Avalancheon wrote: ↑29 Nov 2019 05:30Leaving aside the semantics for now, where are you getting your numbers from? You say that an encirclement of the Southwestern front couldn't net 600,000 men, because that is 3-4 times more troops than they had. Are you seriously implying that they only had 150,000 to 200,000 men? According to Robert Kirchubel , Southwestern front had over 907,000 troops at the start of Barbarossa. Whether or not Army Group South could encircle 2/3rds of their forces is another matter, however.
''Kirponos commanded over 907,000 men. Three of his four armies and half of his eight mechanized corps defended the Lvov salient.'' -Operation Barbarossa 1941 (1): Army Group South By Robert Kirchubel.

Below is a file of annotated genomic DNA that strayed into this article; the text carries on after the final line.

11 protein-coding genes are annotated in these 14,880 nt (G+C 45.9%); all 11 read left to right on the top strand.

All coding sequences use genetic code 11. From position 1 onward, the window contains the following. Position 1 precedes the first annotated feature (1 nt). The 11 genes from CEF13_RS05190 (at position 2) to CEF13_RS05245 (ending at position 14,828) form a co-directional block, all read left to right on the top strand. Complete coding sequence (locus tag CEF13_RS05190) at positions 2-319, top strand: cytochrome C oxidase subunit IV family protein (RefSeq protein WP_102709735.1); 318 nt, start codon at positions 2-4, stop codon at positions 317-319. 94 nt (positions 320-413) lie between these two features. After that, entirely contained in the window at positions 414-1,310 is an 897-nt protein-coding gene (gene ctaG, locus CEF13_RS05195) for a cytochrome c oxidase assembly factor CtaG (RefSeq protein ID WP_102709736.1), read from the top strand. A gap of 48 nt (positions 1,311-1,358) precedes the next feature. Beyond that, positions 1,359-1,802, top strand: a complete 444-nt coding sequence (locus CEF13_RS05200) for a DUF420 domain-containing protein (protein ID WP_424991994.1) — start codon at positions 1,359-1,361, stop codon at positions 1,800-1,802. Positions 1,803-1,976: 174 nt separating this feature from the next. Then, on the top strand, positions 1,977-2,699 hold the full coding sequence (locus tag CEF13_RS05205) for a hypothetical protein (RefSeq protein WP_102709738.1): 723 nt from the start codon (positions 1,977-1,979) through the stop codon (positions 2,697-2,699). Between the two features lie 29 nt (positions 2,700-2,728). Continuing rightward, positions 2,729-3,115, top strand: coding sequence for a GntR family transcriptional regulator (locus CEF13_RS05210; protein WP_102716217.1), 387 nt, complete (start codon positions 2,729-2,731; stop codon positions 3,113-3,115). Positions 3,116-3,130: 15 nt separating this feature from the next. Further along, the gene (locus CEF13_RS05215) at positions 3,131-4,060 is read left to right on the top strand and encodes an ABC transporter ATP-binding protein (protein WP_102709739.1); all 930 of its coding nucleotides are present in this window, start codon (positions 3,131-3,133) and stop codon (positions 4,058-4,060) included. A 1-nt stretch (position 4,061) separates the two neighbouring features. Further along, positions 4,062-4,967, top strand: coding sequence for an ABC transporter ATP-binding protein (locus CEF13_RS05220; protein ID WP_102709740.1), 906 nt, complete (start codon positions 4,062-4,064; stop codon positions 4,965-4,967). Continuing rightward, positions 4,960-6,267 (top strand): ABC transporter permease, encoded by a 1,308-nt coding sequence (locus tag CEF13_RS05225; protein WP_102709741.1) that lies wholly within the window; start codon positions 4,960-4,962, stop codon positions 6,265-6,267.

Please try to keep up if you can.
TheMarcksPlan clearly identifies the geographical boundaries and time frame for his imaginary encirclement.
Within that boundary and timeframe, historically speaking, alot less than 600,000 Soviets were there.
The fantasy encirclement proposed by TheMarcksPlan did not, l repeat DID NOT, envisage encircling the entire Southwestern Front.
If TheMarcksPlan fantasy narrative is to be considered credible, TheMarcksPlan needs to consider how significantly more Soviet troops came to be in the encirclement than were their historically. No problem. It's an fantasy narrative with a fantasy Heer so why not a fantasy Red Army too. TheMarcksPlan can easily make up the numbers above 600,000 to whatever he/she wants depending upon how much leakage he/she factors in. The problem then comes in trying to ascertain how that greater fantasy Red Army force affects the outcome of the battle. Should we all just assume a fantasy Heer against a fantasy Red Army gives the exact same result as in real life or the perfect result desired by TheMarcksPlan?
Historical numbers are based upon data presented by Isaev.